Before you even think about making New Year’s resolutions, why not stop to recognize your recent evolution?
We can take many creative angles when we approach New Year’s resolutions.
Go classical: Resolve what you want to change, stop or begin in this coming year.
Opt for expansive: Envision what you want to bring into your life in the year ahead.
Hit the flip-side: Set intentions for what you want to let go of or release this year.
Choose to intentionally abstain from the nonsense: “What is this new year but a left-brain abstract construct?” “Aren’t resolutions just a lack of self-acceptance?” “I’ll just break them, anyway.”
Take your pick.
I’ve danced with each approach and played mix and match. I’ve wielded them as whip, kick, trampoline, energy drink and guiding torch.
I’ve used them to plant a flag on a new territory of me.
But what if—before we began to think about making resolutions—we each paused for a moment to recognize our evolution?
The thing about the messy art of living is we’re bound to learn something along the way. We’re likely to have found some new questions or new answers and certainly some new experiences and grown in mysterious ways during one good oblong orbit around that big golden sun.
So why don’t we stop for once to acknowledge that, to allow ourselves to take that in?
We often move from one year to the next, stacking our resolutions on top of each other, broken or whole. When we focus exclusively on what we still need to do, to have or to become, we reinforce and perpetuate lack within our lives and cast it into our future. The ghost of “still didn’t” chases us into January, whether he’s deflating our spirits or blowing fierce wind into our eager sails.
When we go from one year to another without pausing to take in its yield, we forget that we stand on the shoulders of all the “me’s” we have grown through to become who we are in this moment, and on the shoulders of all who have helped us along the way. We ignore that life teaches us about who we are, as Parker Palmer reminds us, and listening to it matters.
If we don’t stop to acknowledge what this little leg of the journey has brought us, then we deny ourselves the awareness and appreciation of learning what we’re capable of—of being, doing, feeling, learning, changing or accepting.
Don’t tell me what fell off your list, what you regret or what dreams you’ve yet to realize. Tell me what you put your heart and attention to and what you found was within you and around you, already.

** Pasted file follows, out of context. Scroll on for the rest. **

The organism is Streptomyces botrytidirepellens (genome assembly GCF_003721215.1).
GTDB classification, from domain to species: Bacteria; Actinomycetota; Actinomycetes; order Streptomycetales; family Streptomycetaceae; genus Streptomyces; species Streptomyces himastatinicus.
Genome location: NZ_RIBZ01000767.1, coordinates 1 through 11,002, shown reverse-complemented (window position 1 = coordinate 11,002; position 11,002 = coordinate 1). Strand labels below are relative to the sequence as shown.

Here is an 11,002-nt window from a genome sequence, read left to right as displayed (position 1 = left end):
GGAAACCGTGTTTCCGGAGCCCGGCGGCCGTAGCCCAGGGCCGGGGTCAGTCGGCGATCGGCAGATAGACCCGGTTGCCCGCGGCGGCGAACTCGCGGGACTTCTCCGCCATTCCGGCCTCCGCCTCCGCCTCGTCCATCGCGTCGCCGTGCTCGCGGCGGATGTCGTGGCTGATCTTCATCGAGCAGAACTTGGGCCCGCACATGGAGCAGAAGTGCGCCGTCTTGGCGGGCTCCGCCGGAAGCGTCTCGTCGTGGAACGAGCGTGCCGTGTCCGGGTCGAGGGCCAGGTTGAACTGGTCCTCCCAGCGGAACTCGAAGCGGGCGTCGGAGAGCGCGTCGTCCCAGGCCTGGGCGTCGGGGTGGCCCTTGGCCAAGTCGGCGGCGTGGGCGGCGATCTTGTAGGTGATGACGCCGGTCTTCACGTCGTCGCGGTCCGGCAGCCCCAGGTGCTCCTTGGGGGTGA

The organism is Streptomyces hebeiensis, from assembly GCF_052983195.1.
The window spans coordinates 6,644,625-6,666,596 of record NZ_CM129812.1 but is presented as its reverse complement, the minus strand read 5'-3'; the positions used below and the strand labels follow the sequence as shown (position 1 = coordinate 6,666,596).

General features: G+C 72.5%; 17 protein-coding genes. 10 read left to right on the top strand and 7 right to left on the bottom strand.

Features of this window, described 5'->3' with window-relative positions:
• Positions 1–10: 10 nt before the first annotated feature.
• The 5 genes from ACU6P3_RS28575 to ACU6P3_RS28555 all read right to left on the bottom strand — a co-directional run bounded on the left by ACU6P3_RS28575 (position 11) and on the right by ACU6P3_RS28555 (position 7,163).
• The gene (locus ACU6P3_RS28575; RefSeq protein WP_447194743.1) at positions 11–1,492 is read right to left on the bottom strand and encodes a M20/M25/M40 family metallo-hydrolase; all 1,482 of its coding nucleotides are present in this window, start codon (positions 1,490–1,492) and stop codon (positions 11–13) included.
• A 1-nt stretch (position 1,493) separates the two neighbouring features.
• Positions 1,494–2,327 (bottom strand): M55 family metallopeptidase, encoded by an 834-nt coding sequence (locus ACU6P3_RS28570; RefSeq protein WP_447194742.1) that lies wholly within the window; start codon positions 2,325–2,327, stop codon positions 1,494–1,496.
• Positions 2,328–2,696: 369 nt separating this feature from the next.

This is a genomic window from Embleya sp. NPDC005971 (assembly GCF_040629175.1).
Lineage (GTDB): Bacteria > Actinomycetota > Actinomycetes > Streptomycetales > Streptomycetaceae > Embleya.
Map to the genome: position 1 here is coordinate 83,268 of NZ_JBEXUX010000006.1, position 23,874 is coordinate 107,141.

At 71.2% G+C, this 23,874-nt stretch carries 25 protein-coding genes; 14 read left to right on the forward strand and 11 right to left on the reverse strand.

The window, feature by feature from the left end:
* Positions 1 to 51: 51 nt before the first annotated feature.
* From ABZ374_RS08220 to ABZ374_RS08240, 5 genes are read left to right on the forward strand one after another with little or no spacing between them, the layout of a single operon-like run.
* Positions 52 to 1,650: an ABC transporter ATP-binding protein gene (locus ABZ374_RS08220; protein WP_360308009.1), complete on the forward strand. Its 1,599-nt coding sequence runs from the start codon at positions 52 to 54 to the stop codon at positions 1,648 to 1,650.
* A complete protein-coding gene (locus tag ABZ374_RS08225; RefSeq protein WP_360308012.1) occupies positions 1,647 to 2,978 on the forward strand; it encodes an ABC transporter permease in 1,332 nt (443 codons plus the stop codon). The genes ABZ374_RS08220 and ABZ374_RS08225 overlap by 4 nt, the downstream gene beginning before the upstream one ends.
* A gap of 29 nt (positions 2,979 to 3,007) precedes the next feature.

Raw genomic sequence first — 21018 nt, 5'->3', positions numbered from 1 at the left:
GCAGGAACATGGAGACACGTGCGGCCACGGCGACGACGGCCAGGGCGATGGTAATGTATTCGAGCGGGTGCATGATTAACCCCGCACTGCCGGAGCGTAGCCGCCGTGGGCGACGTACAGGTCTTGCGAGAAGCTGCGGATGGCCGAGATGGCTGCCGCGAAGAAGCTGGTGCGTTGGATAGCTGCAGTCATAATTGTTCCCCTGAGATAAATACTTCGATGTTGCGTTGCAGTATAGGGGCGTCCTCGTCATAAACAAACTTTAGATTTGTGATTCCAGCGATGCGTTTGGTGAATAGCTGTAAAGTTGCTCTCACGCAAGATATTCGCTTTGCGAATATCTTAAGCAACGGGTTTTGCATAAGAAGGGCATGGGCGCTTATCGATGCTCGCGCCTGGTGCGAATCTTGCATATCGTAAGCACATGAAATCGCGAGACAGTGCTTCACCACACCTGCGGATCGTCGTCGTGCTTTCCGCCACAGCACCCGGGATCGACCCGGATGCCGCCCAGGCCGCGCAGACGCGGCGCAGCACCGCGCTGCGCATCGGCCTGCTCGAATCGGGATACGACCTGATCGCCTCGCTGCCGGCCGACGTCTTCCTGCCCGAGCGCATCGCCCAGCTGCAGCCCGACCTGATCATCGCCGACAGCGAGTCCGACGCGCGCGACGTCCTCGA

Here’s some ways I will pause to appreciate my evolution as I look back upon my year…
Before I make a single resolution, here’s what I’ll ask of myself this year:
In what ways did I step into myself, or free myself, or show up a little more?
What moments did I gift myself completely to?
In what ways did I touch or help other people? In what ways did I let them touch or help me?
What was I brave enough to learn—even if perhaps the lesson wasn’t invited?
What was I brave enough to start or persist with or commit to—even if fear was at my side?
What was I brave enough to walk away from, or admit, or stop doing—even if it was hard?
How did I open up my perspective or defy my comfort zone? What new influences or experiences did I expose myself to?
What curiosities did I follow? Were there some “firsts”?
What did I learn about what enlivens my heart, what matters to me in this season of my life? Or did the season change?
What beauty or challenges did I let be brought to me, did I receive?
What did my most challenging moments teach me? What did my heart’s fullest moments reveal?
How did I show myself I could practice courage? Forgiveness? Caring? Trust? Loyalty? Humility? Faith? Kindness? Confidence?
What did I create? I may have instigated a smile, wrote a play or had a baby.
With what energy did I engage with my life and with the aspects of it? What kind of relationships did I foster?
In what ways did I grow as a woman and a human being?
What has begun to intrigue or draw me, what changes are already in motion?
By the nature of acknowledging my experiences and personal evolution, I will also feel what I’d like to get better at or become truer to. I will find little gaps and opportunities, and hungers will arise. This is no antidote for craving changes or more heart-led living. But I might find that evolving intentions are expressed from a different place.
They’ll have grounding instead of grasping. They’ll be growing not from some woman I still wish to be, but from the woman who I already am.
Remember your New Years’ Resolutions? No? Here are the Buddha’s all 12 (apocryphal) ways to fix that.
Author: Aimee Hansen
Editor: Renée Picard
Image: Martinak at Flickr